The Case for Independence: Thomas Paine’s Common Sense

1. Introduction

Thomas Paine’s Common Sense was published in January 1776, just as the American Revolution was beginning. The book was an instant bestseller; in the first three months, 120,000 copies were sold in America and another 500,000 in England. In the words of one historian, it was “arguably the most important work of political propaganda ever written.”

Common Sense made the case for independence from Britain, which Paine saw as an oppressive monarchy that taxed the American colonies without represented them in Parliament. He also argued that independence was inevitable: “The completeness of our separation from Great Britain must happen, and that sooner than perhaps we at present conceive.”

In addition to making the case for independence, Paine also discussed America’s relationship with the rest of Europe. He predicted that America would soon become a great power in its own right, and he cautioned against getting involved in European wars. “There is something exceedingly ridiculous in the composition of monarchy,” he wrote, “it establishes an accidental and arbitrary power over people, amidst whom it cannot be known where legal authority ends.”

2. The Case for Independence

In Common Sense, Paine made the case for independence from Britain by arguing that the British government was oppressive and that independence was inevitable.

Paine began by noting that the British government taxed the American colonies without represented them in Parliament. This, he argued, was unfair and unjust. Moreover, the British government had imposed taxes on the colonies without their consent, which violated their natural rights.

Paine also argued that the British monarchy was an oppressive institution that needed to be abolished. He noted that monarchies were based on “the accident of birth” rather than merit, and he argued that they led to “tyranny and oppression.” He also warned that if the American colonies remained part of Britain, they would eventually be dragged into European wars.

Paine concluded by arguing that independence was inevitable: “The completeness of our separation from Great Britain must happen, and that sooner than perhaps we at present conceive.” He also predicted that America would soon become a great power in its own right, and he urged Americans to take advantage of this opportunity to create a new form of government based on liberty and equality.

3. The Necessity of Government

In addition to making the case for independence, Paine also discussed the need for government. He began by noting that “government is a necessary evil,” and he argued that it is needed in order to protect life and property.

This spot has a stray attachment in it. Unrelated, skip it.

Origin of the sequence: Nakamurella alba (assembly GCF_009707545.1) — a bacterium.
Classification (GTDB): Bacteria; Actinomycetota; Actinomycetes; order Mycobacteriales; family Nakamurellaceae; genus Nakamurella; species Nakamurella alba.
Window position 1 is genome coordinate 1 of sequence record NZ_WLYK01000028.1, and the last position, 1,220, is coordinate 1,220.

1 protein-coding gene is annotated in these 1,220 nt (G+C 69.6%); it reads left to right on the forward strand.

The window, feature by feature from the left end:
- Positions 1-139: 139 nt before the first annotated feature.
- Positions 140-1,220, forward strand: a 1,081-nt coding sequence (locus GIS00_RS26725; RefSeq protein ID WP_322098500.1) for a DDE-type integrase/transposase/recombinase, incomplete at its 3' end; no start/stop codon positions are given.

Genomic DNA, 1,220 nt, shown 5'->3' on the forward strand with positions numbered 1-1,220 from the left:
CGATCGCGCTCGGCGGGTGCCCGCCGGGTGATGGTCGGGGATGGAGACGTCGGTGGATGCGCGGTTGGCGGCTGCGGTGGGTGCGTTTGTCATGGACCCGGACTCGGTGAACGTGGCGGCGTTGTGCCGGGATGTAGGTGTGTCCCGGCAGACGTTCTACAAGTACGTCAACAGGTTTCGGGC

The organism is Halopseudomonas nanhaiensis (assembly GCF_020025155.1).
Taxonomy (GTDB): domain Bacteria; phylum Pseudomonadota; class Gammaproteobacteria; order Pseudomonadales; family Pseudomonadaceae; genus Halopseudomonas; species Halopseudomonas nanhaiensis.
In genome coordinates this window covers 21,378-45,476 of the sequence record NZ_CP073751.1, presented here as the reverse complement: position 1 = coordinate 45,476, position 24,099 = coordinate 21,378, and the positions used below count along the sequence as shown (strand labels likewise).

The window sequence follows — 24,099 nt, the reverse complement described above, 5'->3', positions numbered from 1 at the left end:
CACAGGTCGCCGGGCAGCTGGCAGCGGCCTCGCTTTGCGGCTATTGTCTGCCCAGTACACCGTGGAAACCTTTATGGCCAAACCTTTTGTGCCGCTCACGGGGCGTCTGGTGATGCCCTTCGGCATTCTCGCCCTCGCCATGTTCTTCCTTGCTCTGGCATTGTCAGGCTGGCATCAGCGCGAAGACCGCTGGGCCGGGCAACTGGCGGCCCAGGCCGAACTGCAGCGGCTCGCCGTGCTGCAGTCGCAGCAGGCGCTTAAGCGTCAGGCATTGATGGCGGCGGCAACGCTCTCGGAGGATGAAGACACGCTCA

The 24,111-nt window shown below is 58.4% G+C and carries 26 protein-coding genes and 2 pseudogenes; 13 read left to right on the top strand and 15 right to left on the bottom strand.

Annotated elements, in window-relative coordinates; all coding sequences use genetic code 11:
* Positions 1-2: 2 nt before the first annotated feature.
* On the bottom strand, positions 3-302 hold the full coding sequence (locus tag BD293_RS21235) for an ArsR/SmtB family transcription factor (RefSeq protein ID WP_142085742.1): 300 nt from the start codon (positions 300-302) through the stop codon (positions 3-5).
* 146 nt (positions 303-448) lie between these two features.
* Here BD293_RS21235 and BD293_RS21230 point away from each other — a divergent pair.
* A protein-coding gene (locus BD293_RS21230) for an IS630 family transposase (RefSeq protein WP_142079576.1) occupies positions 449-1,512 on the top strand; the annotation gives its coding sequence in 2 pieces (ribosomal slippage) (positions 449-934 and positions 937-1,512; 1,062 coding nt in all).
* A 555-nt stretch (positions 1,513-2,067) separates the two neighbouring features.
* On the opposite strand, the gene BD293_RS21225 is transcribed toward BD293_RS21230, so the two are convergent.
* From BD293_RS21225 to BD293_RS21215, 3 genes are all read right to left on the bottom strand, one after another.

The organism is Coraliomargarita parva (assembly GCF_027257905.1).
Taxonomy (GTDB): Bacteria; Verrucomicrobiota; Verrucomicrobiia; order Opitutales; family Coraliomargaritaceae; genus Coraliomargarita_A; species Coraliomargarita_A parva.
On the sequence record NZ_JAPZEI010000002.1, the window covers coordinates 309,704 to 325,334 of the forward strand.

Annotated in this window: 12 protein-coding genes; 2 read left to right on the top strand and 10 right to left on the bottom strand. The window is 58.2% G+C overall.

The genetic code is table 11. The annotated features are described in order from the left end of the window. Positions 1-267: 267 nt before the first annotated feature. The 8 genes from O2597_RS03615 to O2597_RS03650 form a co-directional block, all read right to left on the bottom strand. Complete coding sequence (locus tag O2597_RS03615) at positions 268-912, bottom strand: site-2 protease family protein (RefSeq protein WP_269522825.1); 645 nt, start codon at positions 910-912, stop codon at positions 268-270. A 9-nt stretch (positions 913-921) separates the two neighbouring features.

Paine also argued that government is needed in order to promote the common good. He noted that without government, society would be “in a state of nature,” which would lead to “war, famine, and death.” Moreover, he argued that government is necessary in order to safeguard liberty and ensure that everyone has an equal opportunity to pursue happiness.

4. The Inevitability of American Independence

Paine also predicted that America would soon become a great power in its own right, and he cautioned against getting involved in European wars. He argued that America had a unique opportunity to create a new form of government based on liberty and equality, and he urged Americans to take advantage of this opportunity.

5. American Relations with the Rest of Europe

In addition to making the case for independence, Paine also discussed America’s relationship with the rest of Europe. He predicted that America would soon become a great power in its own right, and he cautioned against getting involved in European wars. He also warned that if the American colonies remained part of Britain, they would eventually be dragged into European wars.

6. Conclusion

In conclusion, Paine’s Common Sense was a powerful work of political propaganda that made the case for independence from Britain. Paine argued that the British government was oppressive and that independence was inevitable. He also discussed the need for government and predicted that America would soon become a great power in its own right.

FAQ

The social and political context in which Common Sense was published was the American Revolution.

Paine's work contributed to the American Revolution by arguing for independence from Britain.

Common Sense differs from other works of political philosophy in its direct and simple style, as well as its focus on practicality over theory.

Paine's argument for independence from Britain is based on the idea that government should be based on the consent of the governed, and that Britain has violated this principle.

Some criticisms levelled against Common Sense include the charge that it is too simplistic, and that it relies too heavily on emotion rather than reason.

Different commentators have interpreted Common Sense in different ways, but most agree that it was an important work in supporting the case for independence from Britain.

There is nothing particularly timely or relevant about re-reading Common Sense today, but it remains an important work of political philosophy